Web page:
Title:
SYSTOLIC ARRAY ARCHITECTURE FOR FAST IP LOOKUP
Kind Code:
A1
Abstract:
This invention first presents SRAM based pipeline IP lookup architectures including an SRAM based systolic array architecture that utilizes multi-pipeline parallelism idea and elaborates on it as the base architecture highlighting its advantages. In this base architecture a multitude of intersecting and different length pipelines are constructed on a two dimensional array of processing elements in a circular fashion. The architecture supports the use of any type of prefix tree instead of conventional binary prefix tree. The invention secondly proposes a novel use of an alternative and more advantageous prefix tree based on binomial spanning tree to achieve a substantial performance increase. The new approach, enhanced with other extensions including four-side input and three-pointer implementations, considerably increases the parallelism and search capability of the base architecture and provides a much higher throughput than all existing IP lookup approaches making, for example, a 7 Tbps router IP lookup front end speed possible. Although theoretical worst-case lookup delay in this systolic array structure is high, the average delay is quite low, large delays being observed only rarely. The structure in its new form is scalable in terms of processing elements and is also well suited for the IPv6 addressing scheme.


Inventors:
Bazlamacci, Cuneyt (Ankara, TR)
Erdem, Oguzhan (Ankara, TR)
Application Number:
13/518390
Publication Date:
10/11/2012
Filing Date:
12/22/2009
Assignee:
BAZLAMACCI CUNEYT
ERDEM OGUZHAN
Primary Class:
Other Classes:
709/212
International Classes:
G06F15/167; H04L12/24; H04L12/56
View Patent Images:
Claims:
1. An Internet Protocol (IP) lookup engine for use in a router receiving data packets from a network, the router having a plurality of input ports and output ports, each data packet having a header and a body, comprising: a) a specially designed systolic array processing element (PE) composed of a basic SRAM, FIFO queue and associated peripheral logic circuitry; b) a two dimensional and circular organization of PEs for constructing multiple intersecting parallel pipelines of different length (instead of using n parallel pipelines, each of which has m stages with a total of nm resources, a circular structure in the form of √{square root over (nm)}×√{square root over (nm)} square grid of resources is used in this invention), for processing the header of each of the data packets to determine to which output port the data packets should be routed; c) a plurality of selector units (SUs) and contention resolvers (CRs) in front of input stages of the systolic array; and d) a congestion control unit for activating and deactivating the SUs to adjust input traffic rate.

2. An efficient trie (binary prefix tree) mapping scheme onto the two dimensional systolic array architecture, including 0-skip and 1-slip clustering.

3. An efficient IP lookup process on the two dimensional systolic array architecture.

4. A novel use of an alternative and more advantageous prefix tree based on binomial spanning tree on the two dimensional systolic array architecture (referred as SAAFFIL-BT) comprising: a) a binomial spanning tree mapping strategy onto the architecture including 0-skip and 1-slip clustering and a novel concept, named as dual root partitioning; b) corresponding IP lookup process for the new structure SAAFFIL-BT; and c) a selector unit for SAAFFIL-BT.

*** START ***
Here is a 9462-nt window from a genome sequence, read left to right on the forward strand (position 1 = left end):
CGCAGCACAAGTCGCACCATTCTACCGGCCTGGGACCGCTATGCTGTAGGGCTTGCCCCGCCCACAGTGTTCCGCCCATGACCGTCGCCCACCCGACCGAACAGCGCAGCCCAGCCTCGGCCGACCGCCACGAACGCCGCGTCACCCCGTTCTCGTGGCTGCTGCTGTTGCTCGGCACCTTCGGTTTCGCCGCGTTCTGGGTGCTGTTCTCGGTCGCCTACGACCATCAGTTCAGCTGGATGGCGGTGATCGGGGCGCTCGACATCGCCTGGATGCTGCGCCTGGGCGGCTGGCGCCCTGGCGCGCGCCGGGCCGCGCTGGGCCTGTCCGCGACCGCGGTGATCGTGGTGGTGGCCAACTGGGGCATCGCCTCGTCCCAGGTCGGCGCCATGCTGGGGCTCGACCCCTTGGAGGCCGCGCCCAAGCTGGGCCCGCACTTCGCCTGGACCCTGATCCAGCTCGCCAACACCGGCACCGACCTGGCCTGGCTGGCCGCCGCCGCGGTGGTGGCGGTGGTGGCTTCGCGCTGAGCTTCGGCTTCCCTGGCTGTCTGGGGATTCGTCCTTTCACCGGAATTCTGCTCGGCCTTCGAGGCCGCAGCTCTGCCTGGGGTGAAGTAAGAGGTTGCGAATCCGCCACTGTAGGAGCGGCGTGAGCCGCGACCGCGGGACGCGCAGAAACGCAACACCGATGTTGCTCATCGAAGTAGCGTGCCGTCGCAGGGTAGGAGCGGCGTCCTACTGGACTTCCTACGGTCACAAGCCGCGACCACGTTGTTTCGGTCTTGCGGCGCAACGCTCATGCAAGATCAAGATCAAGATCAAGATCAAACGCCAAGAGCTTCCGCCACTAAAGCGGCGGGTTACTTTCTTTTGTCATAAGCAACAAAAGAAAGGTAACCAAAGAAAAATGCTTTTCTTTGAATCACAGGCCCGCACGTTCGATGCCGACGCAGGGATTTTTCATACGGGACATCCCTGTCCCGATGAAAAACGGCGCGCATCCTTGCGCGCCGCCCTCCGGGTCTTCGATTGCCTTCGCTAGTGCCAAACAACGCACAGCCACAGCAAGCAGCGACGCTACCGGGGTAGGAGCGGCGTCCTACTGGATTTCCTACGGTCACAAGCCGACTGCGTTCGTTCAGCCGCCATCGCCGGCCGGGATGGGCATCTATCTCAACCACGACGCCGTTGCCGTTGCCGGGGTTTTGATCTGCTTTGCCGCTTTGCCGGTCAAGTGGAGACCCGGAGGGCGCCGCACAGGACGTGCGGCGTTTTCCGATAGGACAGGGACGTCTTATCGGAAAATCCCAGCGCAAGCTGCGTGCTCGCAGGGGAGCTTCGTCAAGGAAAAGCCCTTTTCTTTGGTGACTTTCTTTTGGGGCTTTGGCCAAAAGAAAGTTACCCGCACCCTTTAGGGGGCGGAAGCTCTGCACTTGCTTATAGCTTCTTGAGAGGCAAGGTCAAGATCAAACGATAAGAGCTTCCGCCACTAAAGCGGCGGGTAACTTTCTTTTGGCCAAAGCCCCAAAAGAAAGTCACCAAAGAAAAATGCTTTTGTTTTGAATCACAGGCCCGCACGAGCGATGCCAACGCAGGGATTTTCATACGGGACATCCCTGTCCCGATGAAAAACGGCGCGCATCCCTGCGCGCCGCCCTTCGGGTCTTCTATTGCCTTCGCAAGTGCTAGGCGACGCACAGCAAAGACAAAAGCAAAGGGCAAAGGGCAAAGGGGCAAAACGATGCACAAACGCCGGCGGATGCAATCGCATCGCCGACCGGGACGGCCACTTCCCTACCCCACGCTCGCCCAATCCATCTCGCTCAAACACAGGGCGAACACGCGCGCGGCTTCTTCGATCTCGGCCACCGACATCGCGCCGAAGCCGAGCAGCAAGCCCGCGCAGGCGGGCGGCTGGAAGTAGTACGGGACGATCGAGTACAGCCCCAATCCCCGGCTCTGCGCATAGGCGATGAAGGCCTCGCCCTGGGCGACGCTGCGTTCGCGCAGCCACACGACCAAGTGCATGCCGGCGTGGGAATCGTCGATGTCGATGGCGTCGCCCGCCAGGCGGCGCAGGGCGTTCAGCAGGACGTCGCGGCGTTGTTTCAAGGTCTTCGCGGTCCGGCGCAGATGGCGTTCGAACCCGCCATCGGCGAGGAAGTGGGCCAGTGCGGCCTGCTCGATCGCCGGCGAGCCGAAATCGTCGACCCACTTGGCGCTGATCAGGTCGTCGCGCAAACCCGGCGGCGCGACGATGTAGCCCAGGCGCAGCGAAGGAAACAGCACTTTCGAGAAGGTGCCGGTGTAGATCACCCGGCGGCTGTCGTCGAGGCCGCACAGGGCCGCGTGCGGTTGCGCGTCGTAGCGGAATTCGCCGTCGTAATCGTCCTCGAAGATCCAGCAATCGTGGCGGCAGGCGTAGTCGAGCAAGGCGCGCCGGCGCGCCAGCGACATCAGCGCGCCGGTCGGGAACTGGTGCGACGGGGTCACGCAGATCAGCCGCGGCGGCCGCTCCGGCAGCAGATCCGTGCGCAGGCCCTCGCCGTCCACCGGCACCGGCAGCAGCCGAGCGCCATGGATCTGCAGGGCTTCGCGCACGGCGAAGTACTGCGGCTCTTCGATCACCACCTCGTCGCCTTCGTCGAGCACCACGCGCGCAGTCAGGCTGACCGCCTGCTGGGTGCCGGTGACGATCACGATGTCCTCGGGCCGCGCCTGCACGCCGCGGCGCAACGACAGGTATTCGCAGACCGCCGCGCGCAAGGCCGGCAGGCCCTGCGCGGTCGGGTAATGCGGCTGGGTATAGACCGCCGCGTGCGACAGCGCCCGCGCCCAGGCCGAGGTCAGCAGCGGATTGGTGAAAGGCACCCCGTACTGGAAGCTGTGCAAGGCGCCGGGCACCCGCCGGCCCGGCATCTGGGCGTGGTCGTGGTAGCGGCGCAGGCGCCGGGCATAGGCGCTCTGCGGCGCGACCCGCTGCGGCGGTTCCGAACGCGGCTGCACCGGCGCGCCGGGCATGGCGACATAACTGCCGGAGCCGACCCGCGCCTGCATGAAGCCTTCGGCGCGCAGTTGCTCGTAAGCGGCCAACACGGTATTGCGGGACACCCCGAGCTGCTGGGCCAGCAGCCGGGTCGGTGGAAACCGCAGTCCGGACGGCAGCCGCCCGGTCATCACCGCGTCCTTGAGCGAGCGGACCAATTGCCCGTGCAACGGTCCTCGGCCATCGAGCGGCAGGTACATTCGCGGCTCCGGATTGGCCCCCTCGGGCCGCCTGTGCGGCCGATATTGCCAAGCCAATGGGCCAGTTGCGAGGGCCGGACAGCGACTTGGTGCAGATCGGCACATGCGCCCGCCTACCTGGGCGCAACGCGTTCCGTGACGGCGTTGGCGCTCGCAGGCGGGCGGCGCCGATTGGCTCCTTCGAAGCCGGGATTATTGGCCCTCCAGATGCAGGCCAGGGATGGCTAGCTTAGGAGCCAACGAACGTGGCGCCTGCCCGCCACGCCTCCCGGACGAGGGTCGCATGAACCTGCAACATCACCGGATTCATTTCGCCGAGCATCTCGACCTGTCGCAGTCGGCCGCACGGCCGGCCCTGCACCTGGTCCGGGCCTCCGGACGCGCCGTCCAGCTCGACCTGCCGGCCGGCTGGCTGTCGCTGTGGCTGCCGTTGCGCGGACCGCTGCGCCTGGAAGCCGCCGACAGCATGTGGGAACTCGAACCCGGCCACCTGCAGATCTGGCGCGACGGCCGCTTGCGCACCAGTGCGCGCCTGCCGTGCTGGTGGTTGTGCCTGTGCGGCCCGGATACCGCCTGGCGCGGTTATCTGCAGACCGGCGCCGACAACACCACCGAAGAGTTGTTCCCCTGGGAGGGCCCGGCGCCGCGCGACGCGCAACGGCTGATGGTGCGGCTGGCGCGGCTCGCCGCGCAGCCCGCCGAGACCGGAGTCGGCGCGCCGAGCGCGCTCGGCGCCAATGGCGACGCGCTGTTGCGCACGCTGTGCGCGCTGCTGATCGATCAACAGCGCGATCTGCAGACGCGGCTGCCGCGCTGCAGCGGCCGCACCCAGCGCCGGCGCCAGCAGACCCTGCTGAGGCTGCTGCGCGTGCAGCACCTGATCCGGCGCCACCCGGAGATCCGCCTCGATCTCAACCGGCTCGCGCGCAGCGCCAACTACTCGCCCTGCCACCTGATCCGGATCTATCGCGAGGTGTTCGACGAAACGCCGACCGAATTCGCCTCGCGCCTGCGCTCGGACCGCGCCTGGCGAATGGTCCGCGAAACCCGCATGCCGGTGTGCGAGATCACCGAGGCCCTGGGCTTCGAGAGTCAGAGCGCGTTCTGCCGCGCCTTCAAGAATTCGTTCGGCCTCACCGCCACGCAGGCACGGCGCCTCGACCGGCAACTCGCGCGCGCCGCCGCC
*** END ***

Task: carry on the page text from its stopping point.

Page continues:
5. Extension possibilities to SAAFFIL-BT for further performance gain, including, but not limited to; a) cache use at the inputs; b) dual input/output SRAM use in PEs; c) four-side input possibility; d) three-pointer representation and implementation of the binomial spanning tree; and e) multi-dimensional (three and up) systolic array organization of PEs.

Description:

FIELD OF THE INVENTION

This invention first presents SRAM based pipeline IP lookup architectures including an SRAM based systolic array architecture that utilizes multi-pipeline parallelism idea and elaborates on it as the base architecture highlighting its advantages. In this base architecture a multitude of intersecting and different length pipelines are constructed on a two dimensional array of processing elements in a circular fashion. The architecture supports the use of any type of prefix tree instead of conventional binary prefix tree. The invention secondly proposes a novel use of an alternative and more advantageous prefix tree based on binomial spanning tree to achieve a substantial performance increase. The new approach, enhanced with other extensions including four-side input and three-pointer implementations, considerably increases the parallelism and search capability of the base architecture and provides a much higher throughput than all existing IP lookup approaches making, for example, a 7 Tbps router IP lookup front end speed possible. Although theoretical worst-case lookup delay in this systolic array structure is high, the average delay is quite low, large delays being observed only rarely. The structure in its new form is scalable in terms of processing elements and is also well suited for the IPv6 addressing scheme.

PRIOR ART

Trie-Based IP Lookup:

IP lookup solutions can be categorized into two main groups as software and hardware based approaches. For software based solutions of LPM, the most commonly encountered data structure is the binary tree, in which the prefixes in the routing table are represented by marked tree nodes and the path from root to a node represents a prefix. FIG. 1 illustrates a prefix table and its corresponding prefix tree (referred as binary trie in the literature).